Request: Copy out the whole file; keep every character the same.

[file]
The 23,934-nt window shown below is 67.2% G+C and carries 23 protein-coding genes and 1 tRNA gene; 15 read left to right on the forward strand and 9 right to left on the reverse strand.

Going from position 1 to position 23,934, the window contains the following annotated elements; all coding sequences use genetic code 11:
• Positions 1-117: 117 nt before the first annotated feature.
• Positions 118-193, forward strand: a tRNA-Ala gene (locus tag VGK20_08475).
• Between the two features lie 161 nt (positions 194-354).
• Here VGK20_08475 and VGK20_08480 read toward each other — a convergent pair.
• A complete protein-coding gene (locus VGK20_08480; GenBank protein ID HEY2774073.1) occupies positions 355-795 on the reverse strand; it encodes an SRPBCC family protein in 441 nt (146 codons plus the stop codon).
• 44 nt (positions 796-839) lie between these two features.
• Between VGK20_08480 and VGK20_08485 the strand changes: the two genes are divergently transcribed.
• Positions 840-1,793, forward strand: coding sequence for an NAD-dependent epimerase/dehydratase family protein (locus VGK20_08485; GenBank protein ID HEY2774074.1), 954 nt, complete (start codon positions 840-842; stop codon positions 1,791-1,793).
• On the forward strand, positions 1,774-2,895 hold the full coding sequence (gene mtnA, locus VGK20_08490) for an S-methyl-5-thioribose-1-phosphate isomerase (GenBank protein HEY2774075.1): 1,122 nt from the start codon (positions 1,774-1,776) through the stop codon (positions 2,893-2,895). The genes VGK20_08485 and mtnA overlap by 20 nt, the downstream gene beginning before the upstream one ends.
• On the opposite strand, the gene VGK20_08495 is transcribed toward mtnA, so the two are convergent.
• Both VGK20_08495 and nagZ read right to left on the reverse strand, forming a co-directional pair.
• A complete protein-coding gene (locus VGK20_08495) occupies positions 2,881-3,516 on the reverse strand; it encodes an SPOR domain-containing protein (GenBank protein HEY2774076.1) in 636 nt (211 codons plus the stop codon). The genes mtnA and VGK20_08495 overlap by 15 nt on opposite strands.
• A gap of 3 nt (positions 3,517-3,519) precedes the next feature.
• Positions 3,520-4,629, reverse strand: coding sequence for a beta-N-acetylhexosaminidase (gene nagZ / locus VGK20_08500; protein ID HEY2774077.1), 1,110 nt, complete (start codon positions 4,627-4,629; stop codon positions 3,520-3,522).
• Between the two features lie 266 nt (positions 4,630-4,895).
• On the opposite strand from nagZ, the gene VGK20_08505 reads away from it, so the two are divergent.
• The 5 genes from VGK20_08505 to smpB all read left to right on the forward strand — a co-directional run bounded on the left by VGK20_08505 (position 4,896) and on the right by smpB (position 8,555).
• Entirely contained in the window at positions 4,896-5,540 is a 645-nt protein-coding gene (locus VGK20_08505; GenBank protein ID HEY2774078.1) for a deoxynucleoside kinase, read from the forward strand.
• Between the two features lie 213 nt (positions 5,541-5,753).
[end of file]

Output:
The 23,934-nt window shown below is 67.2% G+C and carries 23 protein-coding genes and 1 tRNA gene; 15 read left to right on the forward strand and 9 right to left on the reverse strand.

Going from position 1 to position 23,934, the window contains the following annotated elements; all coding sequences use genetic code 11:
• Positions 1-117: 117 nt before the first annotated feature.
• Positions 118-193, forward strand: a tRNA-Ala gene (locus tag VGK20_08475).
• Between the two features lie 161 nt (positions 194-354).
• Here VGK20_08475 and VGK20_08480 read toward each other — a convergent pair.
• A complete protein-coding gene (locus VGK20_08480; GenBank protein ID HEY2774073.1) occupies positions 355-795 on the reverse strand; it encodes an SRPBCC family protein in 441 nt (146 codons plus the stop codon).
• 44 nt (positions 796-839) lie between these two features.
• Between VGK20_08480 and VGK20_08485 the strand changes: the two genes are divergently transcribed.
• Positions 840-1,793, forward strand: coding sequence for an NAD-dependent epimerase/dehydratase family protein (locus VGK20_08485; GenBank protein ID HEY2774074.1), 954 nt, complete (start codon positions 840-842; stop codon positions 1,791-1,793).
• On the forward strand, positions 1,774-2,895 hold the full coding sequence (gene mtnA, locus VGK20_08490) for an S-methyl-5-thioribose-1-phosphate isomerase (GenBank protein HEY2774075.1): 1,122 nt from the start codon (positions 1,774-1,776) through the stop codon (positions 2,893-2,895). The genes VGK20_08485 and mtnA overlap by 20 nt, the downstream gene beginning before the upstream one ends.
• On the opposite strand, the gene VGK20_08495 is transcribed toward mtnA, so the two are convergent.
• Both VGK20_08495 and nagZ read right to left on the reverse strand, forming a co-directional pair.
• A complete protein-coding gene (locus VGK20_08495) occupies positions 2,881-3,516 on the reverse strand; it encodes an SPOR domain-containing protein (GenBank protein HEY2774076.1) in 636 nt (211 codons plus the stop codon). The genes mtnA and VGK20_08495 overlap by 15 nt on opposite strands.
• A gap of 3 nt (positions 3,517-3,519) precedes the next feature.
• Positions 3,520-4,629, reverse strand: coding sequence for a beta-N-acetylhexosaminidase (gene nagZ / locus VGK20_08500; protein ID HEY2774077.1), 1,110 nt, complete (start codon positions 4,627-4,629; stop codon positions 3,520-3,522).
• Between the two features lie 266 nt (positions 4,630-4,895).
• On the opposite strand from nagZ, the gene VGK20_08505 reads away from it, so the two are divergent.
• The 5 genes from VGK20_08505 to smpB all read left to right on the forward strand — a co-directional run bounded on the left by VGK20_08505 (position 4,896) and on the right by smpB (position 8,555).
• Entirely contained in the window at positions 4,896-5,540 is a 645-nt protein-coding gene (locus VGK20_08505; GenBank protein ID HEY2774078.1) for a deoxynucleoside kinase, read from the forward strand.
• Between the two features lie 213 nt (positions 5,541-5,753).